By Kelly Dearmore
By Jim Schutze
By Rachel Watts
By Lauren Drewes Daniels
By Anna Merlan
By Lee Escobedo
By Alice Laussade
Oh, yes, there is a reason rock critics look to Sleater-Kinney as rock and roll's latest savior: Not since Nirvana has a band been so honest, so willing to give its all to an audience that doesn't even deserve it. This will be the critics' consensus record of 1999. Mark it down--The Hot Rock, the Ricky Williams of rock and roll.
But what to do about this year's list? How to make sense of a year when mediocrity tops the pops every single week, a year best defined by Jewel and Alanis and Celine and double-live Garth and Master P's piss-poor posse of clones and Lauryn Hill's bland, overrated venture into hip-hop divadom? Trying to put together a 10-best list this year was like trying to make a sandwich with whatever remained in the fridge six months after the last grocery-shopping excursion: This bologna don't smell too bad. There are no heroes in 1998, only those less guilty than others.
No, that's not exactly fair: Rufus Wainwright, Bedhead, Tricky, the eels, Neutral Milk Hotel, Jennyanykind, Richard Buckner, PJ Harvey, Outkast, and a handful of others did indeed make records their way--no label execs over their shoulders, tweaking knobs and picking hits behind their backs. Sometimes they succeeded beyond anyone's expectations, sometimes they disappointed--but so gallantly did they crash to earth, so brilliantly, so bravely. (Polly Jean, we salute you.) At least they dared to reach higher than the lowest common denominator. In a perfect world--one where Jewel lives in her car at the bottom of a river, where Alanis Morissette sells tickets at the afternoon matinee, where Garth Brooks pumps gas in Stillwater--the ambitious and principled would be rewarded for their efforts, while the rest would disappear like farts in a hurricane. But rock and roll is too often a self-defeating, self-devouring beast that turns even the most well-intentioned martyrs into suckers by the third record. Just ask Courtney Love.
You will read in the following few pages a handful of Top 10 lists put together by people who spend every day of the year listening to new music, evaluating it, absorbing it, describing it, living it. Some will complain of the difficulty in putting together these best-of litanies, as well they should; you can even think of these as the records that sucked less than all the others in 1998. It would be more than fair in some cases (how in the hell did Michael Corcoran come up with Lauryn Hill, for God's sake?). But in the end, most of these albums--which range from the chart-toppers to the indie-obscure, from the virgins' debuts to the veterans' throwaways--will outlive the year in which they were made. Nobody will think of Billy Bragg and Wilco's Mermaid Avenue and remark, "Good record, but I can't listen to it. It was made in 1998!" You won't be able to say the same of Madonna's Ray of Light or...well, most anything released during this calendar year, records that come bearing expiration dates. Last week, a publicist from a major label called pitching two of the hundreds of records her company put out in 1998 as Top 10 candidates. Even the faithful don't believe anymore.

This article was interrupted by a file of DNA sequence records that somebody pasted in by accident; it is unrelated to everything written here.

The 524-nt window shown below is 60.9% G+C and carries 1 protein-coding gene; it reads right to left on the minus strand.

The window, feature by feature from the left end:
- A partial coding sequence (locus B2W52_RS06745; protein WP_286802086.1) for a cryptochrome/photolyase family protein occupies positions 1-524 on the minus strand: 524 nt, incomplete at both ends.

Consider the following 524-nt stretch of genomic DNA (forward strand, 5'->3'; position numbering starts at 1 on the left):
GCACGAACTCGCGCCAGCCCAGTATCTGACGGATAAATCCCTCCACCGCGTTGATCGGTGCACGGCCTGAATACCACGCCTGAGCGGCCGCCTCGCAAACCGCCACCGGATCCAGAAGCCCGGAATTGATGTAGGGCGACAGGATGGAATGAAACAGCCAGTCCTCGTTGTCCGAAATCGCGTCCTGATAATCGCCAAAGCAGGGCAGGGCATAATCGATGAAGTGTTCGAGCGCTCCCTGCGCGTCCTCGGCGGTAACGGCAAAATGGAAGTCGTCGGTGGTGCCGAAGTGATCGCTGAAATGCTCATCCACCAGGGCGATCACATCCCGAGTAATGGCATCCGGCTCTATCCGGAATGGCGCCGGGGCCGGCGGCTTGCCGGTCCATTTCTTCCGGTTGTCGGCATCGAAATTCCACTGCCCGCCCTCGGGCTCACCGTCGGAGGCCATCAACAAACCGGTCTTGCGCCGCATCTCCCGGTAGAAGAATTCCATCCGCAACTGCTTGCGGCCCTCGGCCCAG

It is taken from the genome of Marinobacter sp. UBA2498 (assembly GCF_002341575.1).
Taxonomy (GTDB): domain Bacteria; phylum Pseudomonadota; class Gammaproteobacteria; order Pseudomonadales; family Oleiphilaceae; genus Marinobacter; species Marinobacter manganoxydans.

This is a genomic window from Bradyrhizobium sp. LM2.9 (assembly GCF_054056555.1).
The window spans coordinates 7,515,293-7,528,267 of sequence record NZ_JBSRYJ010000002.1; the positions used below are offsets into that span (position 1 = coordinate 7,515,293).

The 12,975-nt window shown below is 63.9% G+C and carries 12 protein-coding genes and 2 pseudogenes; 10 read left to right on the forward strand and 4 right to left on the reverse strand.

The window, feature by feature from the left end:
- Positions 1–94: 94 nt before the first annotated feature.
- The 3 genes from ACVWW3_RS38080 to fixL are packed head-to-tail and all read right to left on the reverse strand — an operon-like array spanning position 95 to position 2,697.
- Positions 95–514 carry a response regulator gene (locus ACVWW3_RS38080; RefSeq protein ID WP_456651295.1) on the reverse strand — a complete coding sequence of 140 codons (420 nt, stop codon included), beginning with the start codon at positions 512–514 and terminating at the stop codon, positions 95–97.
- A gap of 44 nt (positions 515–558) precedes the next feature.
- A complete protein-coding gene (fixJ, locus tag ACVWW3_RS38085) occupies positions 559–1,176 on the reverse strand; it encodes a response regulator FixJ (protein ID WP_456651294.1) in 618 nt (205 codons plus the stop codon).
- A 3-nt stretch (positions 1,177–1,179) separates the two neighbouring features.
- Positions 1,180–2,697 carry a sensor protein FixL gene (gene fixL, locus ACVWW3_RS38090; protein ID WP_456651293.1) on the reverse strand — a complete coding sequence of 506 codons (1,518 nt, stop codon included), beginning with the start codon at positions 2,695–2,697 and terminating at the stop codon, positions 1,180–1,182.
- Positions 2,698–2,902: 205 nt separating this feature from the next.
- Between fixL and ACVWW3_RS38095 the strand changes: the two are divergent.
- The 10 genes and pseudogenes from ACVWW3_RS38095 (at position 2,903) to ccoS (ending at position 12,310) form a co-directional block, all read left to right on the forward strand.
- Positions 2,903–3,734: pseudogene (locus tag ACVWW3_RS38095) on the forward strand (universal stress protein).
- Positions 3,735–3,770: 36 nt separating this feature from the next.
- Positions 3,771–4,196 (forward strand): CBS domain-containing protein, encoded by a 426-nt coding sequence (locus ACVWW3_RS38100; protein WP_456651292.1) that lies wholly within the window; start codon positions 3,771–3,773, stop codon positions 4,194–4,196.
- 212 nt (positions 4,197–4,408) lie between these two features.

There are no trends this year in rock; this wasn't The Year of the Woman, The Year Punk Broke Again, The Year Country Was King, The Year of Indie Rock. If anything, it was The Year of the Reissue: Bob Dylan's Live 1966, Bruce Springsteen's Tracks, Miles Davis' Complete Bitches Brew Sessions, Rhino Records' Nuggets boxed set, and so many other cardboard tombstones received most of the wasted ink spilled by rock mags in 1998, offering one more bit of evidence that people are starting to believe the best music is behind us. We've become grave robbers dancing with corpses: Dylan's oft-bootlegged show, recorded in England with the Hawks when it was still possible to plug in and piss off, is indeed a great record, but hardly the Lost Grail it has been portrayed as by myth and media. And Springsteen's Tracks is a muddled disappointment at best; the hardcore fan would do better to seek out the revelatory Fist Full of Dollars, 28 at-home demos recorded for and deleted from Nebraska, or the three-disc boot Deep Down in the Vaults, a "companion" to Tracks that far bests the original. At least it doesn't leave off "The Fever."